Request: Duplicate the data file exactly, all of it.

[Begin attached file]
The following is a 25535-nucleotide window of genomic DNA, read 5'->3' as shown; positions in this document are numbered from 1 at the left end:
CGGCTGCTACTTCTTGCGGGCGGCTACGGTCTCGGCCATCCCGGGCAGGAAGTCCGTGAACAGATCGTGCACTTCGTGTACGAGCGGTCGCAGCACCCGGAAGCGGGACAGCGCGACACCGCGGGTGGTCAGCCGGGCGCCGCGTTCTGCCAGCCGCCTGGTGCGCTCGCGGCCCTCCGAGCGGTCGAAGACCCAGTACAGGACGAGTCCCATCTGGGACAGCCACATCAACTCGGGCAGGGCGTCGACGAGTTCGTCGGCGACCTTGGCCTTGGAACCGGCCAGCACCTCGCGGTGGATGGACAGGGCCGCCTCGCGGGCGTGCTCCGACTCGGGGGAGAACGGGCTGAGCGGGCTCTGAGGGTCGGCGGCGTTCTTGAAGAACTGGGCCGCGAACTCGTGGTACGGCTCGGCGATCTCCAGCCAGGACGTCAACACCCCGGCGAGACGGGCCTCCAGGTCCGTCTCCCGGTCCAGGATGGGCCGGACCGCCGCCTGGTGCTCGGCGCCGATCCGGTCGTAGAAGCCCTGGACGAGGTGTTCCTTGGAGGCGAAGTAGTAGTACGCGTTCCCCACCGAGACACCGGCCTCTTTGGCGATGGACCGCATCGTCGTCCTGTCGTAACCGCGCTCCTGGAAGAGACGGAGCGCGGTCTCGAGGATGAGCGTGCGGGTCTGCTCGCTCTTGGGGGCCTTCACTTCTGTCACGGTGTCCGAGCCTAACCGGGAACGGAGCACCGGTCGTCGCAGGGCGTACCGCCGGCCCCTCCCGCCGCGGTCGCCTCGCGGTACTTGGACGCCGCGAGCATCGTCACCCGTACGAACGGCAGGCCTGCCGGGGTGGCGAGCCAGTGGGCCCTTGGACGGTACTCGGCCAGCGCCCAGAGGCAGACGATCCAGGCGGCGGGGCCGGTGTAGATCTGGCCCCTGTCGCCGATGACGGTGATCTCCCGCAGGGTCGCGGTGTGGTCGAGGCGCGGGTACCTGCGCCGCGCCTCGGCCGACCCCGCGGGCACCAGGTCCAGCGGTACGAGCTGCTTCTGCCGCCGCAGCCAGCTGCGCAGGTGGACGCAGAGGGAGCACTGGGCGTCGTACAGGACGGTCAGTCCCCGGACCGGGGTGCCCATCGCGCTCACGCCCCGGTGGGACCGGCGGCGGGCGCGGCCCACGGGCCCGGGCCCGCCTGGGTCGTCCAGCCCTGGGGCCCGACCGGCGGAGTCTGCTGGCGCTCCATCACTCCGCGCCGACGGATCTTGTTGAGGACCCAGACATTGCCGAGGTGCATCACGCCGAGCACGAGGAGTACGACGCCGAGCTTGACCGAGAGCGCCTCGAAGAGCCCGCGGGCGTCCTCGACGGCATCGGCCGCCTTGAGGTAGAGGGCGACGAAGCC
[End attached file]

The following is a 25535-nucleotide window of genomic DNA, read 5'->3' as shown; positions in this document are numbered from 1 at the left end:
CGGCTGCTACTTCTTGCGGGCGGCTACGGTCTCGGCCATCCCGGGCAGGAAGTCCGTGAACAGATCGTGCACTTCGTGTACGAGCGGTCGCAGCACCCGGAAGCGGGACAGCGCGACACCGCGGGTGGTCAGCCGGGCGCCGCGTTCTGCCAGCCGCCTGGTGCGCTCGCGGCCCTCCGAGCGGTCGAAGACCCAGTACAGGACGAGTCCCATCTGGGACAGCCACATCAACTCGGGCAGGGCGTCGACGAGTTCGTCGGCGACCTTGGCCTTGGAACCGGCCAGCACCTCGCGGTGGATGGACAGGGCCGCCTCGCGGGCGTGCTCCGACTCGGGGGAGAACGGGCTGAGCGGGCTCTGAGGGTCGGCGGCGTTCTTGAAGAACTGGGCCGCGAACTCGTGGTACGGCTCGGCGATCTCCAGCCAGGACGTCAACACCCCGGCGAGACGGGCCTCCAGGTCCGTCTCCCGGTCCAGGATGGGCCGGACCGCCGCCTGGTGCTCGGCGCCGATCCGGTCGTAGAAGCCCTGGACGAGGTGTTCCTTGGAGGCGAAGTAGTAGTACGCGTTCCCCACCGAGACACCGGCCTCTTTGGCGATGGACCGCATCGTCGTCCTGTCGTAACCGCGCTCCTGGAAGAGACGGAGCGCGGTCTCGAGGATGAGCGTGCGGGTCTGCTCGCTCTTGGGGGCCTTCACTTCTGTCACGGTGTCCGAGCCTAACCGGGAACGGAGCACCGGTCGTCGCAGGGCGTACCGCCGGCCCCTCCCGCCGCGGTCGCCTCGCGGTACTTGGACGCCGCGAGCATCGTCACCCGTACGAACGGCAGGCCTGCCGGGGTGGCGAGCCAGTGGGCCCTTGGACGGTACTCGGCCAGCGCCCAGAGGCAGACGATCCAGGCGGCGGGGCCGGTGTAGATCTGGCCCCTGTCGCCGATGACGGTGATCTCCCGCAGGGTCGCGGTGTGGTCGAGGCGCGGGTACCTGCGCCGCGCCTCGGCCGACCCCGCGGGCACCAGGTCCAGCGGTACGAGCTGCTTCTGCCGCCGCAGCCAGCTGCGCAGGTGGACGCAGAGGGAGCACTGGGCGTCGTACAGGACGGTCAGTCCCCGGACCGGGGTGCCCATCGCGCTCACGCCCCGGTGGGACCGGCGGCGGGCGCGGCCCACGGGCCCGGGCCCGCCTGGGTCGTCCAGCCCTGGGGCCCGACCGGCGGAGTCTGCTGGCGCTCCATCACTCCGCGCCGACGGATCTTGTTGAGGACCCAGACATTGCCGAGGTGCATCACGCCGAGCACGAGGAGTACGACGCCGAGCTTGACCGAGAGCGCCTCGAAGAGCCCGCGGGCGTCCTCGACGGCATCGGCCGCCTTGAGGTAGAGGGCGACGAAGCC